Calvary Cemetery, March 2015. [Photo by Peter McDermott]
Irish Echo columnist Geoffrey Cobb is leading a virtual tour of Irish history and art at New York’s Calvary Cemetery on Tuesday, May 4 at 6 p.m. The event is free and anyone interested can book a place here or by emailing email@example.com
Calvary is the largest cemetery in North America, its three million or so interred citizens outnumber the living population of Queens. A place of great natural beauty, Calvary also contains striking Irish art.
Calvary was consecrated by the Tyrone-born Archbishop “Dagger John” Hughes in August 1848 and by 1852 there were 50 burials a day, half of them poor Irish children under 7 years of age, victims of the noxious conditions in the disease-ridden, teeming Manhattan slums. “I have just written a book ‘The Irish in New York’ and I realized that many of the characters in it and hundreds of other famous Irish figures lie in Calvary’s ground,” Cobb said. “The Irish clawed their way to power and acceptance by taking over an infamous political machine called Tammany Hall and dozens of its most notorious members lie in Calvary’s earth as well as host of other Irish New Yorkers, including Annie Moore, the first immigrant to pass through Ellis Island.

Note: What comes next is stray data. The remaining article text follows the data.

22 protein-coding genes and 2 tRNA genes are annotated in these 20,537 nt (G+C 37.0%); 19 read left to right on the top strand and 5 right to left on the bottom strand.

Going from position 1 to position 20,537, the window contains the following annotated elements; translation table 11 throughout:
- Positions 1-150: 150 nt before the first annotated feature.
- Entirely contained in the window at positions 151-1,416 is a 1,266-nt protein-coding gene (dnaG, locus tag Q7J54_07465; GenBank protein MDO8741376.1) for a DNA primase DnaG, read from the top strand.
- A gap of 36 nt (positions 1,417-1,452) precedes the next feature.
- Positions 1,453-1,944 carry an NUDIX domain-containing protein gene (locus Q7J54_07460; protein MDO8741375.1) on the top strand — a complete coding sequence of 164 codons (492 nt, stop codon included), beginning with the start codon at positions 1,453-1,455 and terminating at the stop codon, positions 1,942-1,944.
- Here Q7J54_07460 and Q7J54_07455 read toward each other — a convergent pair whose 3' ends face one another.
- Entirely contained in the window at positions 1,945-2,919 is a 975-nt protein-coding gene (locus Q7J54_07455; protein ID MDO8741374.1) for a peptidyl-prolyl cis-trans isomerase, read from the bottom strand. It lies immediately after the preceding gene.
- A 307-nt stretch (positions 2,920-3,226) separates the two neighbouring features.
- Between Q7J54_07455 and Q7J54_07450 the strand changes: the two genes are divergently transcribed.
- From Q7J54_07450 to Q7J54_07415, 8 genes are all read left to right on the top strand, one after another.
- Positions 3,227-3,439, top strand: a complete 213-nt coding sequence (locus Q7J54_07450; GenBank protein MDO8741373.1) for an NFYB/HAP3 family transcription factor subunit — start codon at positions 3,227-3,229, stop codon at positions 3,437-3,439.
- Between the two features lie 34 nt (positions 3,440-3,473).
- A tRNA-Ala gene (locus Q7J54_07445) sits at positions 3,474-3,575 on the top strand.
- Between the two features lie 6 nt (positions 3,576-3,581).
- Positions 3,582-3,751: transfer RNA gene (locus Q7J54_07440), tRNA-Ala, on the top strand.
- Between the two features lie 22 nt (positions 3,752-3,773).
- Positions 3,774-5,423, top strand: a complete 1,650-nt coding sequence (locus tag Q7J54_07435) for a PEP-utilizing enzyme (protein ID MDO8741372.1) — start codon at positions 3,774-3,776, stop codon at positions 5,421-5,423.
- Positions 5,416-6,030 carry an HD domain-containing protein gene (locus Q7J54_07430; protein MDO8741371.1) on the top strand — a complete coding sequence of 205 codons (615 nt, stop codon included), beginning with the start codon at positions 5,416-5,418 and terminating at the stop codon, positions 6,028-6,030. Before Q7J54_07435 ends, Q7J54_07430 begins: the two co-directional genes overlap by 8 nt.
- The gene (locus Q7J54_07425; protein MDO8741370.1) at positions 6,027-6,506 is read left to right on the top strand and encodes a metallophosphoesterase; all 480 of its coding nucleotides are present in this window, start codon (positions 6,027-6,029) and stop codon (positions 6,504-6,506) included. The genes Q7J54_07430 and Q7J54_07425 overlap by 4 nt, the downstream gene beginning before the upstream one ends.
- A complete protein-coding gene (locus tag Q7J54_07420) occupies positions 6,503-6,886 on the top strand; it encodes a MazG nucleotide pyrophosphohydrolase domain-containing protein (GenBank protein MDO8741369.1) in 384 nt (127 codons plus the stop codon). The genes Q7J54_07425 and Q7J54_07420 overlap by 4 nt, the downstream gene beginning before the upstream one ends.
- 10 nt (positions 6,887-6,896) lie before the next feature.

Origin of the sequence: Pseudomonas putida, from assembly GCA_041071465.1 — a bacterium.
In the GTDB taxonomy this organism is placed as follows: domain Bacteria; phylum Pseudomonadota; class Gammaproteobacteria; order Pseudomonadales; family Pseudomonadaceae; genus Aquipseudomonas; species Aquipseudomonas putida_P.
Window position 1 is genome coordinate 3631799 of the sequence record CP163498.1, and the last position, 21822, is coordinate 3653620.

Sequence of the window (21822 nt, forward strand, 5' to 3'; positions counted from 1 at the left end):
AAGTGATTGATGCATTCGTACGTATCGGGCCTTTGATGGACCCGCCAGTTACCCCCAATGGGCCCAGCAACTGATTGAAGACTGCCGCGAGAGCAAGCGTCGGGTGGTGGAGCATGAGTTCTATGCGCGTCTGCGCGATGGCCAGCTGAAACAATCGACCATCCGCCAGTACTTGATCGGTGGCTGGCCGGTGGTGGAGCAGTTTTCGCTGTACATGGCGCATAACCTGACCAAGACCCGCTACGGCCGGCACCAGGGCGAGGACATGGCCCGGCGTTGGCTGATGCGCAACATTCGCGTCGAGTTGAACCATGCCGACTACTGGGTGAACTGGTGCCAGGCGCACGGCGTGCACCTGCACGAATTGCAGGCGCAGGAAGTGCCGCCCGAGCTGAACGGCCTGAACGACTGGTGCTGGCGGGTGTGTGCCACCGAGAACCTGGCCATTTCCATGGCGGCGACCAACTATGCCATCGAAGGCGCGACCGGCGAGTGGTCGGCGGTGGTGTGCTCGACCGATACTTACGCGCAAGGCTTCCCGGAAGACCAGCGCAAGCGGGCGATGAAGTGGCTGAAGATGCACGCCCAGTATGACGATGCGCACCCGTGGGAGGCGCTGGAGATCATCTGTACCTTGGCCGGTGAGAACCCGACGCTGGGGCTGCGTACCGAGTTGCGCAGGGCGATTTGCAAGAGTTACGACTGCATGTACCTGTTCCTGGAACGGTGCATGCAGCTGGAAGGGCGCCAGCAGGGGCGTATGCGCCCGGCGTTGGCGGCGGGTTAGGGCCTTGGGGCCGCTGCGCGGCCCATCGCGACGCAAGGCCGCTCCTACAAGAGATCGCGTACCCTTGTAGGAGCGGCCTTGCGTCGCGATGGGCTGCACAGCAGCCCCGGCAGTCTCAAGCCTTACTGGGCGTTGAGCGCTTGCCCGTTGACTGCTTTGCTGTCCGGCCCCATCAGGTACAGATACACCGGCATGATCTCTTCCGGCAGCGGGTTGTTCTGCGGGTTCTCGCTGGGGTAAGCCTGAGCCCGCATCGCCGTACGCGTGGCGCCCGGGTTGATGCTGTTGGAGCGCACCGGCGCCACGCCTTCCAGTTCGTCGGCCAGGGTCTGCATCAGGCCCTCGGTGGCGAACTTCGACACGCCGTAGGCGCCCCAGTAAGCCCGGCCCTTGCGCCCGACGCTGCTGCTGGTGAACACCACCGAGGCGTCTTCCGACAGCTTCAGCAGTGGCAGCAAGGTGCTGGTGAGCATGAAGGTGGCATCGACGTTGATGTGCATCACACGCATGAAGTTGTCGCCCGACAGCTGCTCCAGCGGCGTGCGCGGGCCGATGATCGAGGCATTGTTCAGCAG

“Perhaps the most striking feature in the cemetery is the city park located completely inside Calvary, dedicated to the Civil War soldiers who defended the Union,” he said. “Irish sculptor Daniel Draddy from Cork created the park’s most stunning feature – amazing life sized statues of Civil War soldiers. There is also a Fenian Monument in Calvary, erected in 1907 to honor members of the Fenian Brotherhood buried there, one of whom is the great Tipperary Fenian leader and Civil War veteran Michael Doheny. There is also and a monument also honors the legendary Civil War New York Irish regiment, the Fighting 69th, whose leader Thomas Meagher, is also profiled in my book.”